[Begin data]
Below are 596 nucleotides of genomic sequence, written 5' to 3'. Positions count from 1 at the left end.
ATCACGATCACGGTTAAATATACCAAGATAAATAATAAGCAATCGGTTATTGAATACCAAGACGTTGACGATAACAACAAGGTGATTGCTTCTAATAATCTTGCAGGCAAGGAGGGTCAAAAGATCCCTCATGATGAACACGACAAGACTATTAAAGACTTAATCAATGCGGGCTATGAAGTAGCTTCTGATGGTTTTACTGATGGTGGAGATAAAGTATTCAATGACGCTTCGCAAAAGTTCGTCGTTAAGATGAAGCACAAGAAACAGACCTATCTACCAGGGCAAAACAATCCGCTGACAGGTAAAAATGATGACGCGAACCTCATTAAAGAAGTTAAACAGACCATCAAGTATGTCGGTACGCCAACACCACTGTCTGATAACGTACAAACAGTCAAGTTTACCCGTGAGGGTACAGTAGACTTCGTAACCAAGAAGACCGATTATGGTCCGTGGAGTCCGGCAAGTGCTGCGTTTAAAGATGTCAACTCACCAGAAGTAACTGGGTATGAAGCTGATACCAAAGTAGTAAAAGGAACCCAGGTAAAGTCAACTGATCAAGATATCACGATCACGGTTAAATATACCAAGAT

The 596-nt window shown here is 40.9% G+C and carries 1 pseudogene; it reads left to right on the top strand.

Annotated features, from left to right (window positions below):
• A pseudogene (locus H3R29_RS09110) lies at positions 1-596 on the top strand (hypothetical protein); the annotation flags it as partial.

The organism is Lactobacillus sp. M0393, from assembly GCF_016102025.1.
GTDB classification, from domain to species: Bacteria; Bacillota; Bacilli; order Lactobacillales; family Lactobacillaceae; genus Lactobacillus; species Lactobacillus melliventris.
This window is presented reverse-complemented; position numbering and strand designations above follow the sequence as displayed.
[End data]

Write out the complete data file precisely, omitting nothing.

Below are 596 nucleotides of genomic sequence, written 5' to 3'. Positions count from 1 at the left end.
ATCACGATCACGGTTAAATATACCAAGATAAATAATAAGCAATCGGTTATTGAATACCAAGACGTTGACGATAACAACAAGGTGATTGCTTCTAATAATCTTGCAGGCAAGGAGGGTCAAAAGATCCCTCATGATGAACACGACAAGACTATTAAAGACTTAATCAATGCGGGCTATGAAGTAGCTTCTGATGGTTTTACTGATGGTGGAGATAAAGTATTCAATGACGCTTCGCAAAAGTTCGTCGTTAAGATGAAGCACAAGAAACAGACCTATCTACCAGGGCAAAACAATCCGCTGACAGGTAAAAATGATGACGCGAACCTCATTAAAGAAGTTAAACAGACCATCAAGTATGTCGGTACGCCAACACCACTGTCTGATAACGTACAAACAGTCAAGTTTACCCGTGAGGGTACAGTAGACTTCGTAACCAAGAAGACCGATTATGGTCCGTGGAGTCCGGCAAGTGCTGCGTTTAAAGATGTCAACTCACCAGAAGTAACTGGGTATGAAGCTGATACCAAAGTAGTAAAAGGAACCCAGGTAAAGTCAACTGATCAAGATATCACGATCACGGTTAAATATACCAAGAT

The 596-nt window shown here is 40.9% G+C and carries 1 pseudogene; it reads left to right on the top strand.

Annotated features, from left to right (window positions below):
• A pseudogene (locus H3R29_RS09110) lies at positions 1-596 on the top strand (hypothetical protein); the annotation flags it as partial.

The organism is Lactobacillus sp. M0393, from assembly GCF_016102025.1.
GTDB classification, from domain to species: Bacteria; Bacillota; Bacilli; order Lactobacillales; family Lactobacillaceae; genus Lactobacillus; species Lactobacillus melliventris.
This window is presented reverse-complemented; position numbering and strand designations above follow the sequence as displayed.